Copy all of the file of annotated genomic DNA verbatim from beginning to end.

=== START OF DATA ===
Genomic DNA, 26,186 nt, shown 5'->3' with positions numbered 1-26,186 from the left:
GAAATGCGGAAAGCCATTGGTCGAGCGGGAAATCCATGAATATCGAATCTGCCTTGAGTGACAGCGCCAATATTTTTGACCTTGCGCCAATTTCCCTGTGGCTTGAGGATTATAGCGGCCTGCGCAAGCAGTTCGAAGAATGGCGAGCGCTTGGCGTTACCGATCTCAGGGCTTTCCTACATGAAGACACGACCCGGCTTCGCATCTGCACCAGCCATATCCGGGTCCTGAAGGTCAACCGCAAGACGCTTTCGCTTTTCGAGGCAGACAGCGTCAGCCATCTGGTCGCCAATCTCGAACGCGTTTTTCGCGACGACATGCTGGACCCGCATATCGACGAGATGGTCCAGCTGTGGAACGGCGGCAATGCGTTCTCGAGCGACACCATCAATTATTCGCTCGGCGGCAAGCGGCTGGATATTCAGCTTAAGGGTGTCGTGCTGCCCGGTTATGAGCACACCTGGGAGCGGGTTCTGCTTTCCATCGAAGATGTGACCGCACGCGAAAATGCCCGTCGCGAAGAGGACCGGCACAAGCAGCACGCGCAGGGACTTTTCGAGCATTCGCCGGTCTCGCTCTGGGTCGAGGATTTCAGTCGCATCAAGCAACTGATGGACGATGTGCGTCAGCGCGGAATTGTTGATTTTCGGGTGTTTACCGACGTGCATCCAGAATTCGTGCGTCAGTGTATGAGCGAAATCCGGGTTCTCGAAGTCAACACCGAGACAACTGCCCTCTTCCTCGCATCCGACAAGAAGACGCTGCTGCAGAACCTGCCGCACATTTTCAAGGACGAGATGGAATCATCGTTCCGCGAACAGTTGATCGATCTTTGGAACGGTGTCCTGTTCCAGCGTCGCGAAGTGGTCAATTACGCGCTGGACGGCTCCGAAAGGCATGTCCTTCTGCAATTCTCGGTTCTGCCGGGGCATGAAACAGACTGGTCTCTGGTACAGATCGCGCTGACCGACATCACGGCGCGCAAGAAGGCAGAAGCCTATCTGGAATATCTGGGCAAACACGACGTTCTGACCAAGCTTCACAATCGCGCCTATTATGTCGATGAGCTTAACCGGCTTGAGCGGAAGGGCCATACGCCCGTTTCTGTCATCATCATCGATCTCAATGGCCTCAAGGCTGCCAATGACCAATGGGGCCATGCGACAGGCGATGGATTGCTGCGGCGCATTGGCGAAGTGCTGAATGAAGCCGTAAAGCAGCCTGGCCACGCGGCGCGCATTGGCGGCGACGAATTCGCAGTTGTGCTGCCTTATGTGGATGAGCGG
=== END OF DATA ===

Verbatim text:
Genomic DNA, 26,186 nt, shown 5'->3' with positions numbered 1-26,186 from the left:
GAAATGCGGAAAGCCATTGGTCGAGCGGGAAATCCATGAATATCGAATCTGCCTTGAGTGACAGCGCCAATATTTTTGACCTTGCGCCAATTTCCCTGTGGCTTGAGGATTATAGCGGCCTGCGCAAGCAGTTCGAAGAATGGCGAGCGCTTGGCGTTACCGATCTCAGGGCTTTCCTACATGAAGACACGACCCGGCTTCGCATCTGCACCAGCCATATCCGGGTCCTGAAGGTCAACCGCAAGACGCTTTCGCTTTTCGAGGCAGACAGCGTCAGCCATCTGGTCGCCAATCTCGAACGCGTTTTTCGCGACGACATGCTGGACCCGCATATCGACGAGATGGTCCAGCTGTGGAACGGCGGCAATGCGTTCTCGAGCGACACCATCAATTATTCGCTCGGCGGCAAGCGGCTGGATATTCAGCTTAAGGGTGTCGTGCTGCCCGGTTATGAGCACACCTGGGAGCGGGTTCTGCTTTCCATCGAAGATGTGACCGCACGCGAAAATGCCCGTCGCGAAGAGGACCGGCACAAGCAGCACGCGCAGGGACTTTTCGAGCATTCGCCGGTCTCGCTCTGGGTCGAGGATTTCAGTCGCATCAAGCAACTGATGGACGATGTGCGTCAGCGCGGAATTGTTGATTTTCGGGTGTTTACCGACGTGCATCCAGAATTCGTGCGTCAGTGTATGAGCGAAATCCGGGTTCTCGAAGTCAACACCGAGACAACTGCCCTCTTCCTCGCATCCGACAAGAAGACGCTGCTGCAGAACCTGCCGCACATTTTCAAGGACGAGATGGAATCATCGTTCCGCGAACAGTTGATCGATCTTTGGAACGGTGTCCTGTTCCAGCGTCGCGAAGTGGTCAATTACGCGCTGGACGGCTCCGAAAGGCATGTCCTTCTGCAATTCTCGGTTCTGCCGGGGCATGAAACAGACTGGTCTCTGGTACAGATCGCGCTGACCGACATCACGGCGCGCAAGAAGGCAGAAGCCTATCTGGAATATCTGGGCAAACACGACGTTCTGACCAAGCTTCACAATCGCGCCTATTATGTCGATGAGCTTAACCGGCTTGAGCGGAAGGGCCATACGCCCGTTTCTGTCATCATCATCGATCTCAATGGCCTCAAGGCTGCCAATGACCAATGGGGCCATGCGACAGGCGATGGATTGCTGCGGCGCATTGGCGAAGTGCTGAATGAAGCCGTAAAGCAGCCTGGCCACGCGGCGCGCATTGGCGGCGACGAATTCGCAGTTGTGCTGCCTTATGTGGATGAGCGG